VANCOUVER, British Columbia -- The International Olympic Committee's need to push the envelope is sewn into its motto Citius, Altius, Fortius - or swifter, higher, stronger - as if to be swift enough, fast enough or strong enough were a weakness or, at the least, a lame marketing idea. So over the past decade, in an effort to remain edgy, relevant and riveting, the IOC has ratcheted up the drama by going to the extreme, enlisting the hotdog hounds of freestyle skiing and seducing daredevil snowboarders to the Games.
The IOC's thrill-seeking devotion is boundless - and reckless. For months, the IOC failed to see the red flags concerning the danger lurking on the sliding course at the Vancouver Games. The leaders didn't listen as lugers complained that Canada had not allowed them enough practice time on a course its designers called the "most challenging track in the world." They didn't pay attention when one of the sliding track's curves -- No. 13 -- was dubbed '50-50' by bobsledders because that was the chance of crashing on it. They didn't make a note when one luger after another was unable to get down the track unscathed in practice runs this week. "To what extent are we just little lemmings that they just throw down a track," Australia's Hannah Campbell-Pegg told reporters Thursday. "I mean, this is our lives."
What happened to NodarKumaritashvili -- a Republic of Georgian luger who lost his life during a training run on the track Friday -- is under investigation by officials. A litany of questions is being asked about how a luger could lose control on a final turn -- No. 16 -- and find himself airborne, flying over an ice-covered concrete wall and into a steel girder holding up the roof of the track. Was Kumaritashvil too inexperienced? "I'd like to stress," said Nikolos Rurua, the minister of Culture for Georgia, "that [Nodar] was well-qualified. Any speculation about his experience to me is ... unfair and misleading." In fact, the world's best lugers have crashed on the same course. With high-speed accidents so prevalent, why wasn't there a catch-fence on the turn? Why no padding on the girder? Was the course - where lugers have reached record speeds of 96 mph - an ill-designed death trap?
IOC President Jacques Rogge had no answers. At a press conference hours after Kumaritashvil's death, he removed his glasses, wiped his eyes and expressed his sadness over the loss of life. His emotion was understandable, but his resistance to questions on safety issues was mystifying. He sidestepped issues surrounding the warnings voiced by the lugers and others. And even though the luge competition was just 24 hours away, Rogge said this day was not for debate but for "sorrow and not for reasons."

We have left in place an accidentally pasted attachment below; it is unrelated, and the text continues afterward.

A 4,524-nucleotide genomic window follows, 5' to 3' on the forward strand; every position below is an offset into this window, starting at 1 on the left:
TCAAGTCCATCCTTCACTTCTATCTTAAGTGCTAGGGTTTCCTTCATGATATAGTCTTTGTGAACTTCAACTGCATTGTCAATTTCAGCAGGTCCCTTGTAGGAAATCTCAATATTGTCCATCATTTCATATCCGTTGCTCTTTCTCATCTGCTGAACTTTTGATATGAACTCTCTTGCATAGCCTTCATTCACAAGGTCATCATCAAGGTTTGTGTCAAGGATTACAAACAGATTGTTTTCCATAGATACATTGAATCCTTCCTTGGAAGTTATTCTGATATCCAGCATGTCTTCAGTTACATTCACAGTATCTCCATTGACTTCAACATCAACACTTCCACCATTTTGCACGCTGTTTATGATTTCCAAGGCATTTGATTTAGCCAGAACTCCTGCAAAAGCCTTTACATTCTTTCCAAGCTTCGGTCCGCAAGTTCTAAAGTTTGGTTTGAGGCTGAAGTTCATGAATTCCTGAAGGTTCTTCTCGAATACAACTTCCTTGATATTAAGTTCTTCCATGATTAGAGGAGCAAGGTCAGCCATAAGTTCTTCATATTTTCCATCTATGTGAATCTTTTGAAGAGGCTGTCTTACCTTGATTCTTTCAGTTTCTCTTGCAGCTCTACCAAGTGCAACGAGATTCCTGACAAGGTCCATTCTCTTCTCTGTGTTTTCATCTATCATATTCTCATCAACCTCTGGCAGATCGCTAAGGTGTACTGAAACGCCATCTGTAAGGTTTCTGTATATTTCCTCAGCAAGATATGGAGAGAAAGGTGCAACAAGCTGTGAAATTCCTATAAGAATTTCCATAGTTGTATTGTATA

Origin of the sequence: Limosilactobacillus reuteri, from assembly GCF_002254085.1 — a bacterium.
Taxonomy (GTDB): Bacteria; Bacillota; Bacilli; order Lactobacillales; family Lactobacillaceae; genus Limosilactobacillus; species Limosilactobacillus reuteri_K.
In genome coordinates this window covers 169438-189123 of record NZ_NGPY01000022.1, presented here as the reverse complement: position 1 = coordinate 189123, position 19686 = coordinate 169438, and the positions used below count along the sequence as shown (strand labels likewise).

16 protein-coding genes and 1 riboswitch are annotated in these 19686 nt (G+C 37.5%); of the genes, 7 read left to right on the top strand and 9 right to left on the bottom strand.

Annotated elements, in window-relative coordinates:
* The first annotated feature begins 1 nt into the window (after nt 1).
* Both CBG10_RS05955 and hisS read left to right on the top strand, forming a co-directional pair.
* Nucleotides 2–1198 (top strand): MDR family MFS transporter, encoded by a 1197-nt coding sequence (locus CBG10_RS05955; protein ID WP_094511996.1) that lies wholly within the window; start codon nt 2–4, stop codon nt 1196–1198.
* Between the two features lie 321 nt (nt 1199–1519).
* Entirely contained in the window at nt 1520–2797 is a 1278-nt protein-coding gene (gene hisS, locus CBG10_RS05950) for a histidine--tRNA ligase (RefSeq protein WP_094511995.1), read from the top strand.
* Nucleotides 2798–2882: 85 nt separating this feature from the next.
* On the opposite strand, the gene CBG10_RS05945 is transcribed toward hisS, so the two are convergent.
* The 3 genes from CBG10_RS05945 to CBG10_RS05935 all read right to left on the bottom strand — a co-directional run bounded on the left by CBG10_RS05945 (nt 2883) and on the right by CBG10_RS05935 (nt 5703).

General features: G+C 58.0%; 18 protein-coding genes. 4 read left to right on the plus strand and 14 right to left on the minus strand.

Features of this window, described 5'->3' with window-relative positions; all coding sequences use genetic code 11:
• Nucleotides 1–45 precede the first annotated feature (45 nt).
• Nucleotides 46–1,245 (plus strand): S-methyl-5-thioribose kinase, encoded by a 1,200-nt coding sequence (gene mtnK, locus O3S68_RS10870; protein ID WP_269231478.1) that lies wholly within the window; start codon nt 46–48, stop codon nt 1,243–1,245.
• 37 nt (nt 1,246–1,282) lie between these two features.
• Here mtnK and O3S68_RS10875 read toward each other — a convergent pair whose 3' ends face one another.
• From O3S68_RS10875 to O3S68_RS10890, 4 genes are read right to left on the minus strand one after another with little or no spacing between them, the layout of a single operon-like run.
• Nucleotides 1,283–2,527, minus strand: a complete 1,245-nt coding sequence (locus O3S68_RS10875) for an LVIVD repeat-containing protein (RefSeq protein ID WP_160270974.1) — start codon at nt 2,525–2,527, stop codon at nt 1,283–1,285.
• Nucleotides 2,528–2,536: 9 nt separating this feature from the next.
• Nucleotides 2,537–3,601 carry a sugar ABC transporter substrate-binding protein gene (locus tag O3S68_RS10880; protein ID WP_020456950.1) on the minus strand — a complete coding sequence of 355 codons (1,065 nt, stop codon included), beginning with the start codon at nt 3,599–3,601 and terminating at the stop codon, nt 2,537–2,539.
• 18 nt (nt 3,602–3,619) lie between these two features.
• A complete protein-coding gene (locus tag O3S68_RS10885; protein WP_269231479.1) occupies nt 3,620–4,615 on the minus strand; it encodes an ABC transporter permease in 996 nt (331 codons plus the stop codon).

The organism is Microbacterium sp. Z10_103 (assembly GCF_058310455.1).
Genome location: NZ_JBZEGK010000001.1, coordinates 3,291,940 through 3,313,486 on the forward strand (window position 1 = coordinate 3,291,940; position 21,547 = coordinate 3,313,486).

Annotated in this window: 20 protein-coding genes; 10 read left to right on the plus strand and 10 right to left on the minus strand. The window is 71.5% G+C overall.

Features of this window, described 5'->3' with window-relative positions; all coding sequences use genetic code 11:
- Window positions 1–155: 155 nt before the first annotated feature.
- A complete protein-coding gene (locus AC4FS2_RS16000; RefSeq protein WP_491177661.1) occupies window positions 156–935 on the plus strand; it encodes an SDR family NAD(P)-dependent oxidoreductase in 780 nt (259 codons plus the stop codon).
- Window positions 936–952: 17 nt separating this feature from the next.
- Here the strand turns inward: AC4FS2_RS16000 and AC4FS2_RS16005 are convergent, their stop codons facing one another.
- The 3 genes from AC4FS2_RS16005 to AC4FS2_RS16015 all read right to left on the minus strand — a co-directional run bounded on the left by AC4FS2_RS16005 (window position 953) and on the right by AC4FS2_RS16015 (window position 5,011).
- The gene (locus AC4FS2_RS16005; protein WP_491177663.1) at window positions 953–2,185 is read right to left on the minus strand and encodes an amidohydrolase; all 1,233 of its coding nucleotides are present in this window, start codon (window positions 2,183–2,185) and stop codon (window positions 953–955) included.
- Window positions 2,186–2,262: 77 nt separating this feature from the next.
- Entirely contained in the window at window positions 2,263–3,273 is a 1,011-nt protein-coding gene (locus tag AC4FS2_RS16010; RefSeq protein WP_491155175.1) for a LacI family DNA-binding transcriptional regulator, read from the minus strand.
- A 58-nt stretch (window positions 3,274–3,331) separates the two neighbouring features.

Here's what Rogge should have said: The athletes' safety is the IOC's top priority and not one more competitor will travel down that track until the investigation is complete and the course can be stamped as fit for the event.
Already, Joseph Fendt, the president of the World Luge Federation, has told the London Daily Telegraph, "We think this is a planning mistake." He went on to say the course was never supposed to leave lugers maxing out at speeds above 85 mph. This fact alone should lead to the postponement -- if not cancellation -- of the event. To do this would be for the IOC to admit mistakes. To do this would be to set a precedent for curbing the thrill. This is the last thing the IOC wants to do.
There is no doubt that speed is a seductress for audiences. But, unlike the IOC, other organizations have put hard limits on how dangerous sports have to be. In 1987, stock car driver Bobby Allison was traveling at 200 miles per hour at Talladega Speedway when his engine blew and dropped beneath his car. His back tire hit it, split and sent Allison's car airborne - a tumbleweed of sheet metal - as it crashed tail-first high up on the steel screen in front of the grandstand and showered the crowd with debris.
Somehow, Allison survived. But the sight of the horrifying crash - as spectacular as it was - ushered in the era of the restrictor plate, a piece of aluminum with holes punched in it that limits airflow to the engine and inhibits speed. The result? As it turned out, fans didn't miss the death-defying speeds because the competition - the pure racin' by the drivers - was enough of an attraction.
Sometimes, "enough" is a crowd pleaser. At some point, the IOC will have to show confidence in the competition. At some point, they will have to recognize the signs of trouble. What the IOC failed to see on the luge course is repeating itself in snowboarding. In recent months, snowboarders have suffered head injuries and concussions as they increase the difficulty -- and heighten the danger -- on their tricks. Just two weeks ago, Shaun White's head snapped back when he hit his chin during a landing on the edge of a halfpipe while attempting a double corkscrew. When is it time to ban the double corkscrew? "Being the guy that's had a big hand in inventing these tricks, I'd say that's outrageous," White said. "We fall, we get back up."
Some falls are too fast, from too high. When does reason take over? "The evolution of a sport is pretty vital to keep it from plateauing and right now it's moving to double corks," said Canadian snowboarder Jeff Batchelor. "Some of the accidents are pretty devastating but it's an extreme sport, so what do you expect?"
The expectation is for an Olympian to push the envelope. The IOC has made that its motto. But as other sporting organizations have proven, there are ways to eliminate spills without killing the thrill.